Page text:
When we started this blog, we thought it would be a fun way of sharing some of our European adventures along with some day-to-day observations of what it’s like to sometimes feel like a stranger in a strange land. I mean, really? The Dutch people swallow raw pickled herring whole! When we started our Vienna post, it was all about coffee, Strauss waltzes playing in public restrooms, and heavenly chocolate cake. Now we find ourselves caught up in the larger-than-life story of a woman who to this day is a rock star of royalty over here and we had never really heard of her. Her tale is almost finished and we will be returning shortly to our regularly-scheduled program of travel stories and photos. But for now, it’s time to finish up with the fate of the Empress and hope it makes us all realize that maybe some of our problems are not all that bad.
Finally more or less reconciled to the suicide of her son, Sisi decided it was time to resume her role as a “proper” wife to her husband. As a result, she bore her fourth and last child, Marie Valerie in 1864. Sisi was determined this time to play an active role in the raising and nurturing of the child. In the past, she had given up that task to her domineering mother-in-law. Poor Marie was nearly smothered by all the bottled-up mother love that Sisi had withheld from her older children. But before long the erratic and
compulsive empress felt hemmed in again. She was probably feeling guilty for the marital exile she had enforced on Franz-Joseph. She had actually encouraged a relationship to blossom between her husband and the Austrian actress Katharina Schratt. That bond with the Emperor lasted for 34 years, but most reliable sources say the relationship was platonic. Sisi traveled constantly, never feeling contented and always searching for something she could never find. Once again, depression became her constant companion.
Even with all the scandals, suicides, and unhappiness, the public really knew very little about the empress except what they learned from the occasional article about her equestrian skills or her fashion sense. She was not much of an icon or legend. But this would all change in September 1898 in Geneva, Switzerland. At the age of sixty, Sisi, along with Countess Sztáray, her lady-in-waiting, was walking along the promenade to board the steamship Genève for Montreux when she was attacked. Her assailant was Luigi Lucheni, a 25-year old Italian anarchist who had originally planned to kill the Duke of Orléans. But the Duke had already left town.
Unfortunately, a Geneva newspaper had printed an article the same day revealing that a woman traveling in Geneva under the assumed name and title of the Countess of Hohenembs was in reality, Empress Elizabeth of Austria. Lucheni quickly shifted his focus and went after this much more enticing target. He feigned a stumble as he approached the Empress, and seemed to reach out to steady himself. In reality, he stabbed her in the chest with a four-inch long sharpened needle file. Sisi collapsed but appeared to be uninjured. Countess Sztáray rushed her aboard the steamer, where she collapsed again. When she didn’t regain consciousness, the Countess told the Captain and Sisi was carried back to her hotel, where she died after a few final breaths.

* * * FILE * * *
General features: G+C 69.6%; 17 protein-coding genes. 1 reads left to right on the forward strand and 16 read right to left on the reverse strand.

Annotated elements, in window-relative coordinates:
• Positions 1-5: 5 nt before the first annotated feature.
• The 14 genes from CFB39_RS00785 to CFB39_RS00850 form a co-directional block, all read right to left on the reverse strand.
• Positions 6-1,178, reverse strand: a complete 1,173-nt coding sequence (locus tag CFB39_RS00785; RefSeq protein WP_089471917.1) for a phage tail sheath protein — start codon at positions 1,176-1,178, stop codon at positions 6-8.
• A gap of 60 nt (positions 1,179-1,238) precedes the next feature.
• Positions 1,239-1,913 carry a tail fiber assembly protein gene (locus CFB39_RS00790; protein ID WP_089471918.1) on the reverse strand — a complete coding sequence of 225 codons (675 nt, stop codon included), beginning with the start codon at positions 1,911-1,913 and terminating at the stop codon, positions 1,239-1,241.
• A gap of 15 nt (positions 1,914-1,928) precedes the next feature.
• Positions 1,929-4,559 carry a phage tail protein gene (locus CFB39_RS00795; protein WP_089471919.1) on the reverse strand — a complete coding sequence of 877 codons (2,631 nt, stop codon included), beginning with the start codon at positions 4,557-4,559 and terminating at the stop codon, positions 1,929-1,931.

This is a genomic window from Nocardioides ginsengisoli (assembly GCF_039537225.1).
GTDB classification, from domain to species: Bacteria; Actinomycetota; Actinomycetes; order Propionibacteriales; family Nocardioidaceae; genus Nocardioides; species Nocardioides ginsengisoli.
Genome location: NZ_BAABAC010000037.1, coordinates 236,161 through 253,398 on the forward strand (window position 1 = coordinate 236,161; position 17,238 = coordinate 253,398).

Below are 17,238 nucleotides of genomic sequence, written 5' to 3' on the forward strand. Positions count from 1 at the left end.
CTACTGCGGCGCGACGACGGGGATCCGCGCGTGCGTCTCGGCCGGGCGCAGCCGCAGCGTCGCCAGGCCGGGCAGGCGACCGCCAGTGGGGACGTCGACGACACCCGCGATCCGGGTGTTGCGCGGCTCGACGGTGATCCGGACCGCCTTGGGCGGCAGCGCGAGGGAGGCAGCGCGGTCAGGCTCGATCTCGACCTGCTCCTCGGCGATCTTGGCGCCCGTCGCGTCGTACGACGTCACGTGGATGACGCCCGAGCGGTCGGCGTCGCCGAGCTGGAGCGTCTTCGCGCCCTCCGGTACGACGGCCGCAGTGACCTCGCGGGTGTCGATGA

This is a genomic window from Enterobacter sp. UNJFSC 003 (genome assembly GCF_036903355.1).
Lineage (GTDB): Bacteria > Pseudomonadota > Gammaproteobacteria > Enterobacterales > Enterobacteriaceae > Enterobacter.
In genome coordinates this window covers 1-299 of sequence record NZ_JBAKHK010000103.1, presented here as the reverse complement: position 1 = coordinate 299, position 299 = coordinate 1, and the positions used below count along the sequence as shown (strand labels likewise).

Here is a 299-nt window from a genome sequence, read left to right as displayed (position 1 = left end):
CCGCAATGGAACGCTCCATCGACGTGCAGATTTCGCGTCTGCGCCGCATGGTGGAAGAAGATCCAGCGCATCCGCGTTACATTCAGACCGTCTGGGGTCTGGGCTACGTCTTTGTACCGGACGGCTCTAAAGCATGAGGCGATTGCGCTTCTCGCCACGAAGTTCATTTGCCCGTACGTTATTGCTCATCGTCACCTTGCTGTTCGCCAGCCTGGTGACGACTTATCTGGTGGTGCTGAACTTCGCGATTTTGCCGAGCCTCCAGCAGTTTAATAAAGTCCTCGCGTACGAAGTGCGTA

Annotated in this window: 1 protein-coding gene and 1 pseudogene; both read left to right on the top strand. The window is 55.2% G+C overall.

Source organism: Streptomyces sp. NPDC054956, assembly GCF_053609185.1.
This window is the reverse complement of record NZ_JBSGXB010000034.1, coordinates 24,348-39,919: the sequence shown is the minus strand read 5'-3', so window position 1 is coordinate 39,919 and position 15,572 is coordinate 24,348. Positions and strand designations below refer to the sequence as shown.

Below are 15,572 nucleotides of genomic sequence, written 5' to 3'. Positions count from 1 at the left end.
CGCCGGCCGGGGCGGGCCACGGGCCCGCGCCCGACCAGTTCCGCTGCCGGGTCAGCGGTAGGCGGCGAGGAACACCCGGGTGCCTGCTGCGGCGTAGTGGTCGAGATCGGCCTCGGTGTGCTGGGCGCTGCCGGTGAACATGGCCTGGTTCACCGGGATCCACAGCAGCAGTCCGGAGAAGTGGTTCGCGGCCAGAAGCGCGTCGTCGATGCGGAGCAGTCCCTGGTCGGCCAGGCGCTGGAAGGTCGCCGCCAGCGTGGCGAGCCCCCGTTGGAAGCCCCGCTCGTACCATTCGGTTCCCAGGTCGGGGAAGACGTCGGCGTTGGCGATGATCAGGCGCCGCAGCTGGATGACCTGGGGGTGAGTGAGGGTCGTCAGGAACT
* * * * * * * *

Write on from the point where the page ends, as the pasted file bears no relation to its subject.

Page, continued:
This is the point in our story where Sisi starts to become larger than life. Memorials, death masks, engraved prints of the assassination, portraits, and life-sized sculptures appeared everywhere. Suddenly, the unhappy empress who shied away from the public eye and just wished to be left alone, was front and center. With her name on everyone’s lips, a somewhat romanticized memoir was hastily created to satisfy public demand. Sisi was much better known after her death than throughout her 44-year reign as the Empress of Austria.
The legend of Sisi still shimmers today. Back in the 1950s, a trilogy of films starring cheek-pinchingly cute Romy Schneider as our ill-fated heroine was released to an adoring public. The films are pretty standard fare for their time. They pulled out all the stops with saturated color, gorgeous costumes, beautiful locations, soaring music, and scripts that were so far from the truth as to be almost comical. They have become classics in Europe along the lines of Gone With The Wind or The Wizard of Oz in America. The films get pulled out of the archives for an annual airing on German and Austrian television at Christmastime. They have actually generated a great deal of tourism for Austria. And Austria and Vienna are well worth visiting. During our stay, we spent a lot of quality time touring the royal apartments at the Schönbrunn and Hofburg Palaces. Also at the Hofburg palace complex, we took in the Sisi Museum, the imperial silver collection, and several world-class art and history museums. Even though all that money didn’t buy happiness for the Empress of Austria, it certainly bought at least some for us. For me, Vienna is in the same class as London or Paris as a destination, and that’s pretty rarified company.